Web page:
From: Richard Ishida (firstname.lastname@example.org)
Date: Tue Dec 18 2007 - 06:06:50 CST
I posted the following comment at
There are some problems with this approach, as I see it.
 What will you do about Azerbaijani, etc.? Azerbaijani language is
written in both RTL (Arabic) and LTR (Cyrillic) scripts, depending on where
you live. Basing the choice on language (az in each case) doesn't scale for
that type of situation.
 How do you cater for feeds where entries are in one language or another,
or a mixture of both? This is quite common. Rather than declaring the
directionality at the feed level, you need to declare it at the item level
and/or within an item with mixed direction text.
 The language subtag should not be required to be case-sensitive, since
this is not required in the original formats (see BCP 47).
I think you are limited here by the lack of proper bidi handling in the RSS
and Atom formats, so looking at language is a workaround that addresses many
cases reasonably well. I believe you should express it this way in your
article above - not imply that this is a perfectly fine solution.
I hope that helps.
But it looks like someone needs to talk with the RSS and Atom format people
and explain the issue. (and recommend that they read
W3C (World Wide Web Consortium)
> -----Original Message-----
> From: email@example.com
> [mailto:firstname.lastname@example.org] On Behalf Of 'Stephane Bortzmeyer'
> Sent: 18 December 2007 10:27
> To: Behnam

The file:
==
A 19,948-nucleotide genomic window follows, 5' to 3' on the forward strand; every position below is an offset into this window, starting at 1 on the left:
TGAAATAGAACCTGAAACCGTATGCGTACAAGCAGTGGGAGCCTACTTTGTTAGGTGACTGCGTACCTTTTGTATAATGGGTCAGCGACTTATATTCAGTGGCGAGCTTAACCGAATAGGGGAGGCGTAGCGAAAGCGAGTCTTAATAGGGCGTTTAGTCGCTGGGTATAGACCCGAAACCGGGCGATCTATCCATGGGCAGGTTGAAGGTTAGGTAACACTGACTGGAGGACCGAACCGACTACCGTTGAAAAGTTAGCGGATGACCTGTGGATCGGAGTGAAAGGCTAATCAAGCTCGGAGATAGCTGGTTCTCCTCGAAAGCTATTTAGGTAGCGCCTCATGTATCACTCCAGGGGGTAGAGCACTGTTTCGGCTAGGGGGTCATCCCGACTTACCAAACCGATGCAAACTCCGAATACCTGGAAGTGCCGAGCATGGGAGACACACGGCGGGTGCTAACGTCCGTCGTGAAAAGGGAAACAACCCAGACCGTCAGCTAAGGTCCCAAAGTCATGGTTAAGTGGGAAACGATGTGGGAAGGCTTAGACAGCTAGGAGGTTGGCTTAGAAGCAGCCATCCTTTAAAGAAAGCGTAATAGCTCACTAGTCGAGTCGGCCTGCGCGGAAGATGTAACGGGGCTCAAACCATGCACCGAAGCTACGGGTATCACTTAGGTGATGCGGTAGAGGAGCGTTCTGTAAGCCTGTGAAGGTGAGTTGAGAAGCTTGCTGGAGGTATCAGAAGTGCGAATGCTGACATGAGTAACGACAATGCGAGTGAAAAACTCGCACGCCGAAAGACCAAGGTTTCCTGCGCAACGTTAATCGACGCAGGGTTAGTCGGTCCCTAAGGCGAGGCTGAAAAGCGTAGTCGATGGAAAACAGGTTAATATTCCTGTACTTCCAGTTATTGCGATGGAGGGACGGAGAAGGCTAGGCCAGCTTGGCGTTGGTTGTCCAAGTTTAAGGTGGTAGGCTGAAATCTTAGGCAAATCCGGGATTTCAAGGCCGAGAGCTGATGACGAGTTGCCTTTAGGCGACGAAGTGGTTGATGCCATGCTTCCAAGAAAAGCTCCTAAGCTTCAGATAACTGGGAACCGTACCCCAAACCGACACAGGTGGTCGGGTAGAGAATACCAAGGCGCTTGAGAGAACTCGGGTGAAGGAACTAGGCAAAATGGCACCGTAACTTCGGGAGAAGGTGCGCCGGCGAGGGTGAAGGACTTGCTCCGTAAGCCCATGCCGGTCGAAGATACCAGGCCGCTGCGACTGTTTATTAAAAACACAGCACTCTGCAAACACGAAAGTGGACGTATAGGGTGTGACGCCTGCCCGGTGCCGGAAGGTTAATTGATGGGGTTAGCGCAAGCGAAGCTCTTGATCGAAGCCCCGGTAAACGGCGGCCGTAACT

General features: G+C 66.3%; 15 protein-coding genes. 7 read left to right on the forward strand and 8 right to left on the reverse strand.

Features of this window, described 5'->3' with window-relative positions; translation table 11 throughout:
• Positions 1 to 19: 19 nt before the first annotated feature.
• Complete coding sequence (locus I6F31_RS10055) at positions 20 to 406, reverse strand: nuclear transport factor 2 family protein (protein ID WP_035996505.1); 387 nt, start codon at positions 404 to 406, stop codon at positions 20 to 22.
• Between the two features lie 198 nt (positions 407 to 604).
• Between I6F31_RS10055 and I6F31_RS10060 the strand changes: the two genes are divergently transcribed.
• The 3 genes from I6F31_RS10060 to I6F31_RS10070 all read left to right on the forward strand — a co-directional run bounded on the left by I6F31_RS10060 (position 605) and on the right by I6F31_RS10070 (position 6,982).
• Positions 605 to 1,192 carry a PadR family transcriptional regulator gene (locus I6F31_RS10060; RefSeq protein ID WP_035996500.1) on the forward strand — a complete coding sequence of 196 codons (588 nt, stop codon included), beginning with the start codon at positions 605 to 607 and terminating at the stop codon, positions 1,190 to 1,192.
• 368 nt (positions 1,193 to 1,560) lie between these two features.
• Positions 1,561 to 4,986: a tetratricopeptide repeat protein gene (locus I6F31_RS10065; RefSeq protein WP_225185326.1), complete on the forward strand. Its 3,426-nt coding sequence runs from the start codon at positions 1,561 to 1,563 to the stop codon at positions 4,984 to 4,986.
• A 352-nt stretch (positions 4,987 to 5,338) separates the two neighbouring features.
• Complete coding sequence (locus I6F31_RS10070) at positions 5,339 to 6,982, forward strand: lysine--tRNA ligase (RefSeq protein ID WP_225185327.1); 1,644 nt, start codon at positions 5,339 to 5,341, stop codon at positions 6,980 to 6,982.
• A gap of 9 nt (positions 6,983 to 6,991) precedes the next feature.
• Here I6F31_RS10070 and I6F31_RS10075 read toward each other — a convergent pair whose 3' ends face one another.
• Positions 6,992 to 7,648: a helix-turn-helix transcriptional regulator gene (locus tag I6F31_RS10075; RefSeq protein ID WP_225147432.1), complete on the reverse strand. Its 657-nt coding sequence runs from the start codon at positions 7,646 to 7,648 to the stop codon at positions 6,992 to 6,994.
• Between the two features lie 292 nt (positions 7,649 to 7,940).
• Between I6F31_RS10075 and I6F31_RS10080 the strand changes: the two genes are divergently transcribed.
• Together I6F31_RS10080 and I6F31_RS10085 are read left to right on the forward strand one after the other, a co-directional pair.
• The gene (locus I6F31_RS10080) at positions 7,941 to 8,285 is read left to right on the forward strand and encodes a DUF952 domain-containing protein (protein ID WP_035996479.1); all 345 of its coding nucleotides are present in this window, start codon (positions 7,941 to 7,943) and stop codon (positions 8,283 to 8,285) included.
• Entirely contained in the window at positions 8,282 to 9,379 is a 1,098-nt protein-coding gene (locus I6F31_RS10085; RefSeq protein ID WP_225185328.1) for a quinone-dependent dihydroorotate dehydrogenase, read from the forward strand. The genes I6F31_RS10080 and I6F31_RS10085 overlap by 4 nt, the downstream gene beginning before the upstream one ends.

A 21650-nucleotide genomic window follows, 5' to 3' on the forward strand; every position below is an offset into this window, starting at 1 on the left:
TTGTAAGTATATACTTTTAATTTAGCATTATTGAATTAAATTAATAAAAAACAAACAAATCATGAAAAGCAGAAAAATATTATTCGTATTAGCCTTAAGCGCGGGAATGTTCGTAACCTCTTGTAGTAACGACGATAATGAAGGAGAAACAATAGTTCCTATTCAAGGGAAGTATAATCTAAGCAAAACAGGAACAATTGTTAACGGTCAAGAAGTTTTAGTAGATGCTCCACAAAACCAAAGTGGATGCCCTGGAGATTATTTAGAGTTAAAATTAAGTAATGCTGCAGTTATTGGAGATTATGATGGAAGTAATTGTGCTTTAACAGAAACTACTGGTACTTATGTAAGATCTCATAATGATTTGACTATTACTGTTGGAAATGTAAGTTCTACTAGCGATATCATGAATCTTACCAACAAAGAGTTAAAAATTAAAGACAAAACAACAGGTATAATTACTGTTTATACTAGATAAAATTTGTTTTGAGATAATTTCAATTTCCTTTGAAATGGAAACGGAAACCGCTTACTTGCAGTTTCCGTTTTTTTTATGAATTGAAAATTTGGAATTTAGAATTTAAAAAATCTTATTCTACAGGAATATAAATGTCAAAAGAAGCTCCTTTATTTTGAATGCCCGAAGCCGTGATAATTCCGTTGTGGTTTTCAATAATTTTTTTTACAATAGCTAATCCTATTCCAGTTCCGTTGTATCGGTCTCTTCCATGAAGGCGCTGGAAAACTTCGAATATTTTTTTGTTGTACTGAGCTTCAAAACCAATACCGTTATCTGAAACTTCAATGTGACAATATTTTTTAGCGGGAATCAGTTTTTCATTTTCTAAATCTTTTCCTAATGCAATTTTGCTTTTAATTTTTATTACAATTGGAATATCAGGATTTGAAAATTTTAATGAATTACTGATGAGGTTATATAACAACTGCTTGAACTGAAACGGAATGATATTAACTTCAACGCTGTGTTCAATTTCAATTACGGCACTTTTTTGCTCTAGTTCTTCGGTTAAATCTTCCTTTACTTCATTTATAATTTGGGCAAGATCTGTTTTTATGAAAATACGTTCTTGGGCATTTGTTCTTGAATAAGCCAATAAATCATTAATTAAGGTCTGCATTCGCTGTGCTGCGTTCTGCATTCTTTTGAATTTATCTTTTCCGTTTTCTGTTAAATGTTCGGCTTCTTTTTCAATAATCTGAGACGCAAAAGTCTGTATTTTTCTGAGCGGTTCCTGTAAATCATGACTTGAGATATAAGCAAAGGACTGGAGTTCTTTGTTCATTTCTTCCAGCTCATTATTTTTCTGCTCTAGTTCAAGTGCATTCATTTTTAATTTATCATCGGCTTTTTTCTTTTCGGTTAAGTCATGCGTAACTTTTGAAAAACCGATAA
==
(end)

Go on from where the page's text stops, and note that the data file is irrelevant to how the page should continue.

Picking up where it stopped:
> Cc: email@example.com
> Subject: Re: Directionality Standard
> On Tue, Dec 18, 2007 at 04:42:11AM -0500, Behnam
> <firstname.lastname@example.org> wrote a message of 67 lines which said:
> > But RSS readers were displaying the content in ltr format
> If the RSS feed (you did not provide the URL, by the way)
> uses the arabic script, then, indeed, these readers are wrong
> since arabic characters in Unicode have the bidi class
> "Arabic_Letter" and should be rendered RTL, without needing
> HTML or Atom attributes (I do not think RSS has such an attribute.)
> > t-to-left-order.aspx
> IMHO, this page is wrong because it uses languages instead of
> scripts. There are also technical mistakes for instance they
> say "The language value must be in lowercase" while language
> tags are case-insensitive.
> > But I am puzzled why a directionality issue should be resolved by a
> > language tag in the first place,
> That's probably because *most* languages are written in only
> one script (azeri, for instance, is an exception) and
> therefore have only one directionality.
> But, you're right and they're wrong, directionality is a
> property of the script, not of the language.
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